"Yet not as I will but you will". Jesus washed His face, trusted God and chose obedience. He chose sacrifice. He chose love.

I always get a little squirmy comparing myself to Jesus. In reality, I definitely am much more like the poor, pitiful disciples who keep falling asleep, despite Jesus asking them to stay awake and pray with Him. "The Spirit is willing, but the flesh is weak" (vs 41b). I have made that verse one of my prayers. I know I am nothing like Jesus. But I can be comforted by knowing He struggled with the cup He had been given. And I can learn from His example of surrender and love. What Jesus faced, He knew was the plan all along, and He chose it anyway, every day. I might be surprised and grieved by some of the direction of my life, but I know that those pieces are no surprise to God. If He can bring good out of the devastation of an entire world's sinful, wandering hearts; if He can solve the greatest problem to have ever existed, than I can trust that He has my problems covered too. If the ugliness of sin can be redeemed by the spilled blood of His own perfect Son; if even death can be robbed of its sting, I can trust that He will bring good from the painful parts of my life too, even if that "good" looks a little bloodied or has a rougher grain of grace than I imagined it would.

Can I just say again how thankful I am for Gethsemane? I am thankful that Jesus pleaded with God to take take away what was coming, but I am even more thankful that He followed it up by surrendering to God's will. Because He did, because He was obedient and surrendered, because He did the hard thing that He knew He must do, I can face the hard things in my life that I know I must do. Because He died, because He conquered my sin, because He rose victorious, I too can have victory over my sin and weakness. The Easter story is hideously beautiful beyond words. For me, the beauty is only enhanced by Gethsemane.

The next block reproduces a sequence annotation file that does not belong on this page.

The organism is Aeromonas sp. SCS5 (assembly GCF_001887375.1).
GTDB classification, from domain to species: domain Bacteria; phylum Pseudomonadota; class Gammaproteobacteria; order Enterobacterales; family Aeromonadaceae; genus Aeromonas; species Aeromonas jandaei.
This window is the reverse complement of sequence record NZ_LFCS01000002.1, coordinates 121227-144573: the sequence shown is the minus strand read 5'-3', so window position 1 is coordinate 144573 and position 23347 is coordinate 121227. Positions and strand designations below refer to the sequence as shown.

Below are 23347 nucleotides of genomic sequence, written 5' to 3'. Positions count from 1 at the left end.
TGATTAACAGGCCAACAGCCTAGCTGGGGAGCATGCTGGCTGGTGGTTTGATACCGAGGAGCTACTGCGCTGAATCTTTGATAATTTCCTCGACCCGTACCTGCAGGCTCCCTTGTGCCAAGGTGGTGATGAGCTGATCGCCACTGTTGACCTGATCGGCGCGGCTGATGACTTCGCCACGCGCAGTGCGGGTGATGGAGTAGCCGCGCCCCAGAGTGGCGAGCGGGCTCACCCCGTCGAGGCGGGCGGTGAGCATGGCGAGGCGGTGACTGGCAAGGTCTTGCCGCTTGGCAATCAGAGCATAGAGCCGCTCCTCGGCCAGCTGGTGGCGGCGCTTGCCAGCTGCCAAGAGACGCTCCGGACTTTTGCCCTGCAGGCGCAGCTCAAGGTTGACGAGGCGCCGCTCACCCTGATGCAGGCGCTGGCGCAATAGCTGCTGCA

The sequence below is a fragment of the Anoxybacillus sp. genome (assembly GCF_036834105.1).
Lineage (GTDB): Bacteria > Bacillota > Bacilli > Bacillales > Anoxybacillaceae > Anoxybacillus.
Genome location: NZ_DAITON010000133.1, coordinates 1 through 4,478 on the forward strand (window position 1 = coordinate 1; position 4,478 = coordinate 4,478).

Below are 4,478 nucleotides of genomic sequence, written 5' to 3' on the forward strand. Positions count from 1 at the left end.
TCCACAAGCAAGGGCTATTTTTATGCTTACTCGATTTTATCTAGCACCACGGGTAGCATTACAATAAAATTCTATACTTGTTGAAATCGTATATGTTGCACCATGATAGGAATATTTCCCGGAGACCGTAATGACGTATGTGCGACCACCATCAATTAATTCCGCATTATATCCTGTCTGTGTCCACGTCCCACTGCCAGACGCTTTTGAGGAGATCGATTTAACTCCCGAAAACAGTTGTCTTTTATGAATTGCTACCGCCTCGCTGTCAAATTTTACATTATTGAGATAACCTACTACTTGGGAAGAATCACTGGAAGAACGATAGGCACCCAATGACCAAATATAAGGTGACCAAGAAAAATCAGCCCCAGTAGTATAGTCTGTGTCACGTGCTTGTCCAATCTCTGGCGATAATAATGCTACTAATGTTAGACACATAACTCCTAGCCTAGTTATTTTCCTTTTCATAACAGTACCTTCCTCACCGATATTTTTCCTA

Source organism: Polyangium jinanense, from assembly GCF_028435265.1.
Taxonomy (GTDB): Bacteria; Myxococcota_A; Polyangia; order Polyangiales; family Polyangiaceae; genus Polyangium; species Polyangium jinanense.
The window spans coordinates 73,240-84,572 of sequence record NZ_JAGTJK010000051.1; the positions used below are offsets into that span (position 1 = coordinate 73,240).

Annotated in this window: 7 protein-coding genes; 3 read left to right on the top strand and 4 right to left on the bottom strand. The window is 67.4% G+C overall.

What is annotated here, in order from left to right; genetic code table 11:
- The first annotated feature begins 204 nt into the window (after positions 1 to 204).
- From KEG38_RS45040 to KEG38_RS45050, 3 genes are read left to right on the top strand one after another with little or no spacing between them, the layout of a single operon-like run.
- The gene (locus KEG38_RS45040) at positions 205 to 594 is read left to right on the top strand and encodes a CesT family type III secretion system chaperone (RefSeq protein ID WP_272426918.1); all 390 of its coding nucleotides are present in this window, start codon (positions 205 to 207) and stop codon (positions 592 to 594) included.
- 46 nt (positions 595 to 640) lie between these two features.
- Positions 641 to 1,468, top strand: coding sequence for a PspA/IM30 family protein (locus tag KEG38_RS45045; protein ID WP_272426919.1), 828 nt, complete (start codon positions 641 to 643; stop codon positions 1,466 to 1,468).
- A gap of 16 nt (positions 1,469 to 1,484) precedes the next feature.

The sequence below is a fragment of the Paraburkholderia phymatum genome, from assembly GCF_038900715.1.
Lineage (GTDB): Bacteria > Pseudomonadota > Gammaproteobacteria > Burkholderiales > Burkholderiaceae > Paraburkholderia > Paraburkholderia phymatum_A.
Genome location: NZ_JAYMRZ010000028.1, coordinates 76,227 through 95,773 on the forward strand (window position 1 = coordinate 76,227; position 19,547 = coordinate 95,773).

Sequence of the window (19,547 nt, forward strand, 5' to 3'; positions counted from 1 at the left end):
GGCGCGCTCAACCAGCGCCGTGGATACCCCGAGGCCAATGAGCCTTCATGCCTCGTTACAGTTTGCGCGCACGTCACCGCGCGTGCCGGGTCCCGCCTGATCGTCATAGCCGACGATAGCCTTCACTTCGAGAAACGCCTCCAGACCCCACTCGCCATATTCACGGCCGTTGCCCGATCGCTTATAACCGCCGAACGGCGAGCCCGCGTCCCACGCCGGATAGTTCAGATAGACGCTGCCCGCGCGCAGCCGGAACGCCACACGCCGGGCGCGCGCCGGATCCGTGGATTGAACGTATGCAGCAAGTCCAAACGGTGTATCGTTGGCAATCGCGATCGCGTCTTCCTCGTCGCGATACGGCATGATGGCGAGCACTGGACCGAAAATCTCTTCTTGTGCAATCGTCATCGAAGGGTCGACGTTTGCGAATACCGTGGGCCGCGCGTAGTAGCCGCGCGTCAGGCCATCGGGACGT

Gethsemane was where we saw Jesus at the crossroads, the same crossroads He would have faced countless times. But God pulled back the curtain a little and let us see in. I am so humbly, eternally grateful that He did. If Jesus hadn't chosen God's will in Gethsemane than I would be powerless to choose it now. I would be dead in my sin, hopeless and losing. But because Jesus chose the path of sacrifice, I am filled with the Fruit of the Spirit. I can be defined by love, joy, peace, patience, kindness, goodness, faithfulness, gentleness and self-control. (Galatians 5:22-23). Because of His choice, because of his sacrifice, because of His victory, I can do as John Piper said and as Jesus did. I can weep and grieve but then get up, wash my face, trust God and embrace the life I have been given.

So, with feeble steps that is what I will do, walking in the footprints of the One who went before me. When I find myself in my own Gethsemane I will trust that good is coming from this, and that God's glory will prevail. In some of the last words that Jesus spoke to His disciples He told them |"I have said these things to you, that in me you may have peace. In the world you will have trouble, but take heart, I have overcome the world". I am pretty sure even John Piper or some anonymous internet quote couldn't have said it any better.